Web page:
Them Belly Full (But We Hungry): Food Rights Struggles in Bangladesh, India, Kenya
Food Riots and Food Rights project report
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This report synthesises the findings from the four country case studies produced for the project. It is intended as a summary introduction to the main findings of the research, and a preliminary comparative analysis across the four cases.
Food rights or food riots?
The green revolution and the global integration of food markets were supposed to relegate scarcity to the annals of history. So why did thousands of people in dozens of countries take to the streets when world food prices spiked in 2008 and 2011? Are food riots the surest route to securing the right to food in the 21st century?
The research synthesised here interrogates this moment of historical rupture in the global food system through comparative analysis of Bangladesh, India, Kenya and Mozambique in the period 2007-12.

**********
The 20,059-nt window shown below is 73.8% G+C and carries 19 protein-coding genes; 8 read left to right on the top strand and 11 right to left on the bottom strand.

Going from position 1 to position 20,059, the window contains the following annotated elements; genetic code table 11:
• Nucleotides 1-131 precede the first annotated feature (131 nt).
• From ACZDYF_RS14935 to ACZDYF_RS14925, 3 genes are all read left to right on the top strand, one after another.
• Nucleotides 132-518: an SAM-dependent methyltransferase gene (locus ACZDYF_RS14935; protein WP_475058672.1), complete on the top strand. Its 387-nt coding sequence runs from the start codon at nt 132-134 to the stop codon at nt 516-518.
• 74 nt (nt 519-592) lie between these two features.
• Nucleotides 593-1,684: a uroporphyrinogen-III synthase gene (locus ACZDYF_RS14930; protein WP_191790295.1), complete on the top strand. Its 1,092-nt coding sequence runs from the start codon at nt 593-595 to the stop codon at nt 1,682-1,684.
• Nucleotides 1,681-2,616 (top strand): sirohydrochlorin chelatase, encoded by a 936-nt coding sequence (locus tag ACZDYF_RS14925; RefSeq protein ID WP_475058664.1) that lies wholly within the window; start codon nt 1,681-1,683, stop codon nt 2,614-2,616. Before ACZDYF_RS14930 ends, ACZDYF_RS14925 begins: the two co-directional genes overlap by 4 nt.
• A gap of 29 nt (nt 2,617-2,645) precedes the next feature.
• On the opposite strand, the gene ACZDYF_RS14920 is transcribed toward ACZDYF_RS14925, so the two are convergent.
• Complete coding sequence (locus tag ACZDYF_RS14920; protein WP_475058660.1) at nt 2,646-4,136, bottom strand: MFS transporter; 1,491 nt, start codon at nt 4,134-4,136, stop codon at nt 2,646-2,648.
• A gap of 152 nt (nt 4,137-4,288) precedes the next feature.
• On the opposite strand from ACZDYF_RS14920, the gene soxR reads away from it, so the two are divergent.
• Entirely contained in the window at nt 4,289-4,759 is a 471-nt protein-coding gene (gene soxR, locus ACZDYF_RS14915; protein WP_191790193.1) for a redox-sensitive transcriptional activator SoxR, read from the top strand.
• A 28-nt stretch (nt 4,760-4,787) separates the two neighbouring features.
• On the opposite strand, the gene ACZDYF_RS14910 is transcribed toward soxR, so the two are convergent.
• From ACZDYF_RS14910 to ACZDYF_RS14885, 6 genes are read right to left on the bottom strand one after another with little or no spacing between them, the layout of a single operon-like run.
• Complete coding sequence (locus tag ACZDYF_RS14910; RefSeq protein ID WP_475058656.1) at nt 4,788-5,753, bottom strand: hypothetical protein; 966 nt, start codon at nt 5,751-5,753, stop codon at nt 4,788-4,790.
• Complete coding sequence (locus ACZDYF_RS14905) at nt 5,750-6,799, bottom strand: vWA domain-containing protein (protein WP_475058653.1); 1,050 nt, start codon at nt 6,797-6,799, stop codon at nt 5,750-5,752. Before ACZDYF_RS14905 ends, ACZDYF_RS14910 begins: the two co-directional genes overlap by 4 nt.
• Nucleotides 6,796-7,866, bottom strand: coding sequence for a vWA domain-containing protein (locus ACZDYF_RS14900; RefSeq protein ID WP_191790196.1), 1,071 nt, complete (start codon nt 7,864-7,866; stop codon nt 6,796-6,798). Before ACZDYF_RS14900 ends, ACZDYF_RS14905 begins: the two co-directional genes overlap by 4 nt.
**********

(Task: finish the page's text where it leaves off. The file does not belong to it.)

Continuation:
The core insight of the research is summarised in the title: Them Belly Full (But We Hungry) refers to the moral fury aroused by the knowledge that some people are thriving while – or because – others are going hungry. This anger rejects gross inequalities of power and resources as intolerable; it signals that food inequalities have a particularly embodied power – that food is special. Food unites and mobilises people to resist.